Oblivion

It was tough this last week, avoiding several of the posts that sites I visit had on this film. I always want my first experiences with a movie to be as fresh as possible, and if I get a spoiler, or an opinion in my head too earlier, I’m afraid I will respond to the movie with someone else bias instead of my own. I could not stay entirely uninformed and still be on line, so I was aware that most of the other bloggers I follow felt it was a solid film, but all of them seemed to think it was derivative. Having seen the movie for myself, I can say that there are touches of other films, but I don’t think they have much to do with the story. This felt pretty fresh to me and original enough to have me anticipating revelations without being exactly sure which way they were going to go.

Folks like me enjoy dropping names and gaining some cache from our familiarity with other films. You get to show off a little when you can say, “That’s stolen from [fill in obscure film title here]. ” In reality, the films being cited don’t always have to be obscure to give the impression that we know what we are talking about. If the referent is well known, just make sure that the analogy is a fresh one and it will still register with others.  I can be as cynical as the next person but usually I prefer the role of sentimentalist. If a story moves me, or my eyes are filled with wonder, that is usually good enough for me. This movie succeeded at doing both of these things and that is why I can give it my recommendation. The plot twist does not have to be a blind side “Twilight Zone” original, it simply needs to make the story work and the characters matter more to me. The three main characters in this film, play out a series of what may seem inevitable outcomes, but there were some earned emotions along the way.

Victoria, played by Andrea Risebourgh, is a character that in the end is much more complicated than we are originally lead to believe. The set up of the story seems to imply a lack of depth on her part and the willingness to accept orders suggests she is merely a convenience for the plot. I thought there was a solid emotional journey and that the feeling of betrayal that sends this story in it’s final direction was completely understandable from the perspective of the Victoria we meet. Her tears are not the manufactured emotions of programmed character, but rather a wounded soul who is in over her head. Tom Cruise manages to make his switch in loyalties reflect a dilemma rather than a mere awakening from a delusion. When he has to confront the same emotion after a stunning plot point, he sells it as a truly painful moment  despite his deepest emotions being awakened. In the end, Victoria does not turn out to be the love interest, but she is not a disposable character at all, and if we had to put our imaginations to it, we would see that she is more deeply effected than Jack is. This is the second feature in a row that Cruise plays a character named Jack, and it seems to suit him. He is subdued in the part but effective as a protagonist. There are two or three moments when his acting has to sell what might be an otherwise ridiculous story line. He once again is very reliable, and the star casting is undoubtedly one of the reasons for the movies success.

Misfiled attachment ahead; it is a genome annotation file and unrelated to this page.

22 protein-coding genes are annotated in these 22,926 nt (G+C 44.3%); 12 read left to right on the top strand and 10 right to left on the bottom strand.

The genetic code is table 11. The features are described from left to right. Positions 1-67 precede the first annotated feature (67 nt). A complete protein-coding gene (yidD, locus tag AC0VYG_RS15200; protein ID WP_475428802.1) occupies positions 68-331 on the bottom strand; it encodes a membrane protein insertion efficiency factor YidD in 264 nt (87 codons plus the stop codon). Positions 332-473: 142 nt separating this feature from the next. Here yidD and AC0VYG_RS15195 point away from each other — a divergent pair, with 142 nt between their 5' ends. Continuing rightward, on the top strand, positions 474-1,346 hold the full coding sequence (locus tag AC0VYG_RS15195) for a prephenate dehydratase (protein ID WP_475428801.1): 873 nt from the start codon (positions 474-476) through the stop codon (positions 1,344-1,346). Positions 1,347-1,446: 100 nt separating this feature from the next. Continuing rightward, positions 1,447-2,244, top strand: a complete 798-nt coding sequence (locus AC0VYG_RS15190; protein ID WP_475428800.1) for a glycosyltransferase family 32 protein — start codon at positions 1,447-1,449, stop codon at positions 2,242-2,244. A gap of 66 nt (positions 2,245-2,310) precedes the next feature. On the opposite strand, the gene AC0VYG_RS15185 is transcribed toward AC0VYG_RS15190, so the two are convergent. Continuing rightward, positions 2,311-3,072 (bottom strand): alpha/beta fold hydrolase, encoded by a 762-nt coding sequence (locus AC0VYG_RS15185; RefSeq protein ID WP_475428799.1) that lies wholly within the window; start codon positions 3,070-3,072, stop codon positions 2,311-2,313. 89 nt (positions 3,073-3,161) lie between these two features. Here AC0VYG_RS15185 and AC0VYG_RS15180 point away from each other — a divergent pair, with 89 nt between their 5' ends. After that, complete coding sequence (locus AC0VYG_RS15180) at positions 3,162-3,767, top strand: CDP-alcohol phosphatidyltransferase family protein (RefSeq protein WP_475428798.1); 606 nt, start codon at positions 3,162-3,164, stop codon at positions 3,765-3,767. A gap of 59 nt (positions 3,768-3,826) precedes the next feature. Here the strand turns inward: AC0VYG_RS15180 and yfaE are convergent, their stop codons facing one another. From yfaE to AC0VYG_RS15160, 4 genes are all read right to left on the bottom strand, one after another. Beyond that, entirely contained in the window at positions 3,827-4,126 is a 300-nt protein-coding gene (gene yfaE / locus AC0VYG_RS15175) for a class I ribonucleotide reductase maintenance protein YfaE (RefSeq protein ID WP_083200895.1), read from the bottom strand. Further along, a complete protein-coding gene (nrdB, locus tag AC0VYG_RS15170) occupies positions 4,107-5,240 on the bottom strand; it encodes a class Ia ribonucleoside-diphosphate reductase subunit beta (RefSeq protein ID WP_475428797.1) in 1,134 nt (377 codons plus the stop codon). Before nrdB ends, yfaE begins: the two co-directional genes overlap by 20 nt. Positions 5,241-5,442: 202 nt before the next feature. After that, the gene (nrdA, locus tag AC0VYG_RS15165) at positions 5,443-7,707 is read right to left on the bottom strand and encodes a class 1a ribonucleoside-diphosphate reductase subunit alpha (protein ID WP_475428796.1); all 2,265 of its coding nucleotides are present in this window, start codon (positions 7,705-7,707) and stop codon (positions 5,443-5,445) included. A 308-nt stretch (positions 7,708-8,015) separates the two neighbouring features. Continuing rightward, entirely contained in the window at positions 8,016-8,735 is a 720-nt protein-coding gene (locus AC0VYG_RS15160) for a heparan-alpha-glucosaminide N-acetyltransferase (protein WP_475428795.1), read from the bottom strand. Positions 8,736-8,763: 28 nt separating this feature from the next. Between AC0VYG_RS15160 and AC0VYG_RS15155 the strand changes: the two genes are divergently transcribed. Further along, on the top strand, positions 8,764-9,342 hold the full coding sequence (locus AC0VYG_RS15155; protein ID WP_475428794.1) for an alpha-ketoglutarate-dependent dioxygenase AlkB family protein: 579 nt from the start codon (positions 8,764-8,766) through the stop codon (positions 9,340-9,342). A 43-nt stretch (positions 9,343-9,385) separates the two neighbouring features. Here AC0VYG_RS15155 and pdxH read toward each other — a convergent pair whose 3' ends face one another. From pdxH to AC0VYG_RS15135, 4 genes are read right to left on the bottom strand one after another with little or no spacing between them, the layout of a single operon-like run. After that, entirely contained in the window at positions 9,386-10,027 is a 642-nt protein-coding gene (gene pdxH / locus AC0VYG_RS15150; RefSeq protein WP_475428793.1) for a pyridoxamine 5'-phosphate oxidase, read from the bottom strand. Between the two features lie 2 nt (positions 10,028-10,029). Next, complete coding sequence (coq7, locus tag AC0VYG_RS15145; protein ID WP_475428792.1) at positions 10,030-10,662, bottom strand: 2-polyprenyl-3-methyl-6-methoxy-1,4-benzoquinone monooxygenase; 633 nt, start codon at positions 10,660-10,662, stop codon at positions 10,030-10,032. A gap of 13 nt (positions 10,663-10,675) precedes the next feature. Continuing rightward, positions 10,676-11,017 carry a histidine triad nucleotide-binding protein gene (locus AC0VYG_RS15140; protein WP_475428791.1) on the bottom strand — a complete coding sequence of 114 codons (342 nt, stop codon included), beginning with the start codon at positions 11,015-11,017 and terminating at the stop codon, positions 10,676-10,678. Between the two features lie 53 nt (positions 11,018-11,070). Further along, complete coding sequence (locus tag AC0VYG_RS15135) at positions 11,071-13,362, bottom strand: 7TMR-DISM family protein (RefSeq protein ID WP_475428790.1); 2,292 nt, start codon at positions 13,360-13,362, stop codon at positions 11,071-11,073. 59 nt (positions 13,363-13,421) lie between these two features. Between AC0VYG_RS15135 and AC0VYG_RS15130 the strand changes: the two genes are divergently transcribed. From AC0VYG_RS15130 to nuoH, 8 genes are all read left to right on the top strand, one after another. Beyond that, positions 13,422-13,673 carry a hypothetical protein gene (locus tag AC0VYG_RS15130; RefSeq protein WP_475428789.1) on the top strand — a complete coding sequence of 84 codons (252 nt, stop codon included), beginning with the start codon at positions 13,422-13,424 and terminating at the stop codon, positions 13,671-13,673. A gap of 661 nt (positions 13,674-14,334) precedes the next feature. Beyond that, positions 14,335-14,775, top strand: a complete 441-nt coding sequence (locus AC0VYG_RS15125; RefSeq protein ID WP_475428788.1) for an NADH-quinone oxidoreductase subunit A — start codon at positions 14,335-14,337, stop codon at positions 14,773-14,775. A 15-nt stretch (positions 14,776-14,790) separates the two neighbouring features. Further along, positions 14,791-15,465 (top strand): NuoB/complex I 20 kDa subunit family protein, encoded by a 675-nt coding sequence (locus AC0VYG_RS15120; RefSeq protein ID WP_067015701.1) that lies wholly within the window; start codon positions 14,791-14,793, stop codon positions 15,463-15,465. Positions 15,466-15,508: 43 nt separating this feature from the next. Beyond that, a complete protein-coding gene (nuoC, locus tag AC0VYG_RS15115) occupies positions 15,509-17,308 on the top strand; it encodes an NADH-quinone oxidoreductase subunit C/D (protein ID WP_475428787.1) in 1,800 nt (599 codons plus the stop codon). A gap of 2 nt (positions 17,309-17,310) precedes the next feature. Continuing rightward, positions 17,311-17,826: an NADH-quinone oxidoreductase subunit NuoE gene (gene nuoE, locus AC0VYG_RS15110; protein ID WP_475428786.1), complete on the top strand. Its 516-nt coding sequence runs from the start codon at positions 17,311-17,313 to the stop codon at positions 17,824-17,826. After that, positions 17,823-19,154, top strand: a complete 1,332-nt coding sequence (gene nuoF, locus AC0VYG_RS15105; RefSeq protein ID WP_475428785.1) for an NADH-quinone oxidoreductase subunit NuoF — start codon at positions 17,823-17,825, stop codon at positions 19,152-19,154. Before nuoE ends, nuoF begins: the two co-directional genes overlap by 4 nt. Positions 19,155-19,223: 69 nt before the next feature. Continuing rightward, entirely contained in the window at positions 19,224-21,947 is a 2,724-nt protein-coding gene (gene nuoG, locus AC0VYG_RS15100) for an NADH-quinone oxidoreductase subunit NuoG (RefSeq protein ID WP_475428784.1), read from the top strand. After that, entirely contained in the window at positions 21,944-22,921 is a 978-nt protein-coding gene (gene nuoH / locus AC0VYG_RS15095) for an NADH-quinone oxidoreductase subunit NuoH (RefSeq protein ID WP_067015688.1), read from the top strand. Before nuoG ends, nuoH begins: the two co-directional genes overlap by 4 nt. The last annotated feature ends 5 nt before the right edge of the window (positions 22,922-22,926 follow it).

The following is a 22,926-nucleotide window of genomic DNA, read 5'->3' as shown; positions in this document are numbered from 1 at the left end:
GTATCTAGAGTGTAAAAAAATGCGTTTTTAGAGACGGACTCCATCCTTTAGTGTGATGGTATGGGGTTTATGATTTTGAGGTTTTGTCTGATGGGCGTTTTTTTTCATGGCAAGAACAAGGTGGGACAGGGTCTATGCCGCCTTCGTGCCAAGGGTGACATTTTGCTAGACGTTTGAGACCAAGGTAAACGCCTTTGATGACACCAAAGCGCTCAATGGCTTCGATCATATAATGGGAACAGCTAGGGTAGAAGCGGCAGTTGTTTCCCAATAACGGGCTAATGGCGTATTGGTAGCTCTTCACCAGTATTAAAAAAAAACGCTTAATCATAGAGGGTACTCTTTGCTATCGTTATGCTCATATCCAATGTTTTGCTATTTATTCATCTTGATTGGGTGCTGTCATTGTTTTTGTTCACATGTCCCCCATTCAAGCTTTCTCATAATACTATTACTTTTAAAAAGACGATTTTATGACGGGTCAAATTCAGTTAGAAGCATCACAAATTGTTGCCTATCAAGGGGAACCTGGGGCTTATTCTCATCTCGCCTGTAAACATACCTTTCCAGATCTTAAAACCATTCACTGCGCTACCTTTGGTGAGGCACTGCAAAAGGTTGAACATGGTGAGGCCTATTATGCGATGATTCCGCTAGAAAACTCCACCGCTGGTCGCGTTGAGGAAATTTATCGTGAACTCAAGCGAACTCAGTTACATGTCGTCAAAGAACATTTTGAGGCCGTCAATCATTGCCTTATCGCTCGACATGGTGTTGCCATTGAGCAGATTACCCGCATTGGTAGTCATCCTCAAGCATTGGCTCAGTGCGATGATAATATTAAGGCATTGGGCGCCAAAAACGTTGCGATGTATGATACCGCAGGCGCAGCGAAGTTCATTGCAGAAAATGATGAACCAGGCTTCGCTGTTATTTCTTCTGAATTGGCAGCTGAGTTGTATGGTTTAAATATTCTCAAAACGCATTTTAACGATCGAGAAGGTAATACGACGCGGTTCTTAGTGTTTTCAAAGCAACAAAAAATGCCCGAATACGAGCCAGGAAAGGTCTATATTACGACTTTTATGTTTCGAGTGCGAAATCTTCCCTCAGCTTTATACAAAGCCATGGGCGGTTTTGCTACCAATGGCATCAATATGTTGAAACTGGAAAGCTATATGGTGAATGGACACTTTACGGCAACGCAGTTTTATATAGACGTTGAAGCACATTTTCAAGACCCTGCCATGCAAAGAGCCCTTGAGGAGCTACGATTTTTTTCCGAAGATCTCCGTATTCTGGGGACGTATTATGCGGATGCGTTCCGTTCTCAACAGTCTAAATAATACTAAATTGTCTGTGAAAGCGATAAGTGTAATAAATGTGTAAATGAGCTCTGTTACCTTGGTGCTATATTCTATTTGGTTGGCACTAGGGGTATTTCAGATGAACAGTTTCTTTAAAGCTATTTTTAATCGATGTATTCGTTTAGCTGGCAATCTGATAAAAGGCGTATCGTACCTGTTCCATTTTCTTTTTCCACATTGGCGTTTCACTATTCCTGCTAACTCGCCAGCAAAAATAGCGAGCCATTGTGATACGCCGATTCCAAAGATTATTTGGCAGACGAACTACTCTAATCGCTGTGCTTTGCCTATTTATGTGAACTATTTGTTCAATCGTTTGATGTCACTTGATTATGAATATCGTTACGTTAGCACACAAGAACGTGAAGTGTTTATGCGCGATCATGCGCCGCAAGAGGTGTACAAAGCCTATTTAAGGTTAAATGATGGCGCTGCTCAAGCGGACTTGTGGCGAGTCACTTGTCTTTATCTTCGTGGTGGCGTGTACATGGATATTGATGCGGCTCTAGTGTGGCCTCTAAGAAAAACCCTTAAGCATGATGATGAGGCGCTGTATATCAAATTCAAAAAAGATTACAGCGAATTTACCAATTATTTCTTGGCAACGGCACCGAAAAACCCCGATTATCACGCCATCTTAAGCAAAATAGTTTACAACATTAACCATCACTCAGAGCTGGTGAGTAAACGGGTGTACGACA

This is a science fiction film, so there are always going to be elements of the story that seem unrealistic. If there are plot holes, they don’t intrude enough on my first viewing to take away form the suspense of the story. I like the twist and it seems completely real given the context we have been placed in. There may be some big picture questions, but when you are following the characters, those questions fade to the background. It helps that we are distracted by some spectacular design work for the world of the future. The devastated planet and the high tech living quarters and tools are wonderfully realized. Jacks vehicles and weapons are detailed just enough to make them practical while still having the cool sci fi look that I always enjoyed as a kid. The living platform that Jack and Victoria occupy, would make anyone on the West Side, jealous of their design and location. The concept for the swimming pool will almost certainly be on some billionaires feature list in their next house.

We are looking at a war film that begins by telling us that the war is over. Nothing is that straightforward however in a  science fiction film. Complications arise and the personalities of the characters drive the ability of the plot to develop. We learn that Jack is better at his job than he needs to be, and that his job is not enough for him. The crack in the facade escalates on two paths; his life with Victoria and the bigger issue of the film, the future of humanity. There are some nice revelations that tell us the real story. Some of them are contained in flashbacks, some are revealed in action and then, when we need it the most, some are shared through the sonorous tones of the great Morgan Freeman. He has a relatively small part but it adds to the credibility of the story to have his character exist at all. This was a very entertaining film, that told a story that worked for me and fit the forms of a good science fiction adventure. What elevated it for me a little was the level of conflicted emotions I felt for the characters of Jack and Victoria. The story finishes with a satisfying plot turn which resolves on aspect of the tale, and leaves the personal aspects settled on the surface but maybe frustratingly so.